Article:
Lo Hon-cho or Lo Honcho was a 20th-century Chinese pirate. Lo was married to a powerful pirate leader and took command of his fleet after his death in 1921. Under her leadership, the fleet expanded to encompass 64 junks. Lo raided in southern China, in the vicinity of Beihai, and earnt a terrifying reputation on account of her ruthlessness. Her career came to a sudden end in October 1922 when she was captured by the Chinese military.


Lo Hon-cho was married to a powerful pirate. After the death of her husband in 1921, she took command of his fleet, much in the same way as the previous Chinese woman pirate leader Zheng Yi Sao (1775–1844).[1][2] She was probably at least in her mid-20s at the time.[3] Lo eventually commanded 64 junks,[4] a greater number of ships than her husband had led.[3][5] She raided the countryside in southern China, most frequently operating in the vicinity of Beihai.[1][6] Lo is described in surviving sources as being young, beautiful and ruthless.[1] She earnt a terrifying reputation through her raids. A news report from 1922 describes her as "the most murderous and ruthless of all China's assortment of banditti".[3] Lo raided and plundered villages, often carrying away captured groups of up to 50 or 60 girls to sell into sexual slavery.[1][4]

She briefly fought alongside the Chinese military in the uprisings of the early 1920s,[6] joining forces with the general Wong Min-Tong.[1][3] Wong Min-Tong, also described in some sources as a woman, commanded 50 junks.[7] Together, Lo and Wong collected a ransom from Beihai to prevent the city being looted.[3] Lo received the rank of colonel,[1][3] a relatively unique distinction for a pirate.[6] Wong shortly thereafter travelled to Guangzhou, whereafter Lo returned to piracy.[3]

Lo's career came to a sudden end in October 1922,[1][7] having been a pirate leader for less than a year.[7] Lo stopped by a coastal village and was surprised by a Chinese warship while feasting. She engaged the military vessel in battle but lost 40 of her junks and fled. After the military commander of the region including Beihai offered a promise of pardon for Lo's capture, one of her followers betrayed her, leading to her being apprehended. Lo's fate thereafter is not known from surviving sources;[3] it is possible that she was simply killed.[5] According to Richard Gordon McCloskey, who visited southern China in the 1930s and spoke to the locals, he was told that Lo Hon-cho was "killed on a piratical expedition".[6]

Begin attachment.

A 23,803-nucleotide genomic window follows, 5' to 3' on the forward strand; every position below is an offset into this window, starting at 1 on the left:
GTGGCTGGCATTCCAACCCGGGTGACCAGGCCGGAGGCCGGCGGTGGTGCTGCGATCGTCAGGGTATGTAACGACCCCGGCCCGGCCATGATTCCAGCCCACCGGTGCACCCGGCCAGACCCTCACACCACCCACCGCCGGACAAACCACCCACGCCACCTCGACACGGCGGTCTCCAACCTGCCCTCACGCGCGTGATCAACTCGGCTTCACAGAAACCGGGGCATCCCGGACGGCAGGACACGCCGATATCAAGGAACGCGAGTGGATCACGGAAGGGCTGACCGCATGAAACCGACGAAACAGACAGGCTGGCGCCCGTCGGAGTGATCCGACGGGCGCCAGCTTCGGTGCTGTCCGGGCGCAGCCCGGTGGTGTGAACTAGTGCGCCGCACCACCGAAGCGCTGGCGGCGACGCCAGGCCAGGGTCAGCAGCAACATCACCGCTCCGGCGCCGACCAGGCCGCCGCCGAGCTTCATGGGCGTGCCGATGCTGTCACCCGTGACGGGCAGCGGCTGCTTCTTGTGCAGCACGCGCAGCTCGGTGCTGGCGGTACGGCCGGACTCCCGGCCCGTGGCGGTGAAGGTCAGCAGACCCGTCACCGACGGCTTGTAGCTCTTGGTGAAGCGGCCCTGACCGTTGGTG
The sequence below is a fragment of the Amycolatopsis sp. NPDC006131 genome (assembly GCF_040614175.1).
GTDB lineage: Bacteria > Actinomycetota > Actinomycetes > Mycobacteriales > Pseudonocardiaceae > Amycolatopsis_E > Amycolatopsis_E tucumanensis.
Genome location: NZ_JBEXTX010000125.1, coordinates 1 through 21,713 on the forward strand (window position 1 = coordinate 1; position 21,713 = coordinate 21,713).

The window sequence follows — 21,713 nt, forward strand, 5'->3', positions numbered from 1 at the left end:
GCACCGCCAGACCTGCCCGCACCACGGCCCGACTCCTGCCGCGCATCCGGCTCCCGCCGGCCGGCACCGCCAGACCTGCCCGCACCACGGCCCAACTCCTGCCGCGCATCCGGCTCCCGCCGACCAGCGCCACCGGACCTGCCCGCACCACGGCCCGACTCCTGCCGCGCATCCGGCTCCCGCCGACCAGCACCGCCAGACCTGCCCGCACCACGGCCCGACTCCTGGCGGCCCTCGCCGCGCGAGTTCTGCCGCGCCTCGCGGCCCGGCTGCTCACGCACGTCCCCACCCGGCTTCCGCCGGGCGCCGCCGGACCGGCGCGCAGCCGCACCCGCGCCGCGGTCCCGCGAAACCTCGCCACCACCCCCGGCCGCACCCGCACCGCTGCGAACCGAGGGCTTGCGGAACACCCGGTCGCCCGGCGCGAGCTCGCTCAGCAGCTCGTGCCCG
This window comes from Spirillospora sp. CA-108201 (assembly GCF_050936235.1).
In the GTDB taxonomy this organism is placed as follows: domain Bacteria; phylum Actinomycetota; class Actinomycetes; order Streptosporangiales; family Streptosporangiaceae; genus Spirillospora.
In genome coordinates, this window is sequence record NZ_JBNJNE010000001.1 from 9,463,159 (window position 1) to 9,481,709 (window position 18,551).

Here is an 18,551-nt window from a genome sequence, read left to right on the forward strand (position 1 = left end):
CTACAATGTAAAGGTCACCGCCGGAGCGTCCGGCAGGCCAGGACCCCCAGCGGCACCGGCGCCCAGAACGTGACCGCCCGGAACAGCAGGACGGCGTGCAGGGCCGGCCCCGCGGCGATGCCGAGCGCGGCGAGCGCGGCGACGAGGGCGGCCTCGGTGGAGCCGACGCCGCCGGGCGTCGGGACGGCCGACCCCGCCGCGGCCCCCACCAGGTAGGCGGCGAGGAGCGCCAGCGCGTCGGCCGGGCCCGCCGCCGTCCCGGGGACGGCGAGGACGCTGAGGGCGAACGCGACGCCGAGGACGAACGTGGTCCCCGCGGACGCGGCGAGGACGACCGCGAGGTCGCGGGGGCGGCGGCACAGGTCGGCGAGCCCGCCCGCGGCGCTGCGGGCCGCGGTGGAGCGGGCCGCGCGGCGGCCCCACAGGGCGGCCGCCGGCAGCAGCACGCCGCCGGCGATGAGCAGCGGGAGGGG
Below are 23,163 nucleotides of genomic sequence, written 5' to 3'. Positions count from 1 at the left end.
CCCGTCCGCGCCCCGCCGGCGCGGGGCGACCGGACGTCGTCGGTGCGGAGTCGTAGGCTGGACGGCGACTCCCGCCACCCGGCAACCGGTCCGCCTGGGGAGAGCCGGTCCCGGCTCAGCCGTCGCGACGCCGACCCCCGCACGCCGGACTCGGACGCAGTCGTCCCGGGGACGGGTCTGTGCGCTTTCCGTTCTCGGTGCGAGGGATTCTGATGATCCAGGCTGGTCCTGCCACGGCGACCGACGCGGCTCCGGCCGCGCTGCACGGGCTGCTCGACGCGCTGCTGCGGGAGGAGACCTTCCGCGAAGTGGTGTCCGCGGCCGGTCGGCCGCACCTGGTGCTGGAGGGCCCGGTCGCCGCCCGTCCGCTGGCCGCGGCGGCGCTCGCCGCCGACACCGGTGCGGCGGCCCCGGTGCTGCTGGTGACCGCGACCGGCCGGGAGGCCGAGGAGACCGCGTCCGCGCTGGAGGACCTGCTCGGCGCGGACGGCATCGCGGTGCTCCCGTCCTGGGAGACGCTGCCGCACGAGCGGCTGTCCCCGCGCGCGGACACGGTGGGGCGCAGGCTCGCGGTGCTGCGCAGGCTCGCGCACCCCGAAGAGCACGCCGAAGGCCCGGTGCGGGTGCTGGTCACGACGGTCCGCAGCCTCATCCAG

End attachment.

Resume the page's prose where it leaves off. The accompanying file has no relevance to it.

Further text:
Some modern authors speculate that another pirate woman, Lai Choi San (active in the later 1920s and 30s), rose to power through taking command of portions of Lo's former fleet after her capture.[8]

Little is known in detail about Lo's life due to the very scant source material available outside of China.[3] She became known internationally through the publication of an English-language report in Guangzhou at the time of her capture.[9] No study on Lo Hon-cho has yet been made based on potential Chinese-language source material.[3] Stories of Lo's brief pirate career were still being told and shared with outsiders in southern China in the 1930s.[6]


  1. ^ a b c d e f g Gosse, Philip (2012). The History of Piracy. Courier Corporation. p. 281. ISBN 978-0-486-14146-6.
  2. ^ Salmonson, Jessica Amanda (2015). "Hon-cho Lo". The Encyclopedia of Amazons: Women Warriors from Antiquity to the Modern Era. Open Road Media. ISBN 978-1-4532-9364-5.
  3. ^ a b c d e f g h i j Stanley, Jo; Chambers, Anne; Murray, Dian H.; Wheelwright, Julie (1995). Bold in Her Breeches: Women Pirates Across the Ages. Pandora. pp. 243–244. ISBN 978-0-04-440892-5.
  4. ^ a b "From Empire to Enlightenment". Women Our History. Dorling Kindersley Limited. 2022. ISBN 978-0-241-44438-2.
  5. ^ a b Spinelli, Anna (2003). Tra l'inferno e il mare: breve storia economica e sociale della pirateria (in Italian). Fernandel Scientifica. pp. 218–219. ISBN 978-88-87433-39-5.
  6. ^ a b c d e McCloskey, Richard Gordon (August 1947). "Answers". American Notes and Queries. 7 (1): 74.
  7. ^ a b c Zuidhoek, Arne (2022). The Pirate Encyclopedia: The Pirate's Way. BRILL. p. 398. ISBN 978-90-04-51567-3.
  8. ^ Klausmann, Ulrike; Meinzerin, Marion; Kuhn, Gabriel (1997). Women Pirates and the Politics of the Jolly Roger. Black Rose Books. p. 56. ISBN 978-1-55164-059-4.
  9. ^ Verrill, Alpheus Hyatt (1989) [1923]. The Real Story of the Pirate. The Rio Grande Press, Inc. pp. 373–374. ISBN 0-87380-167-9.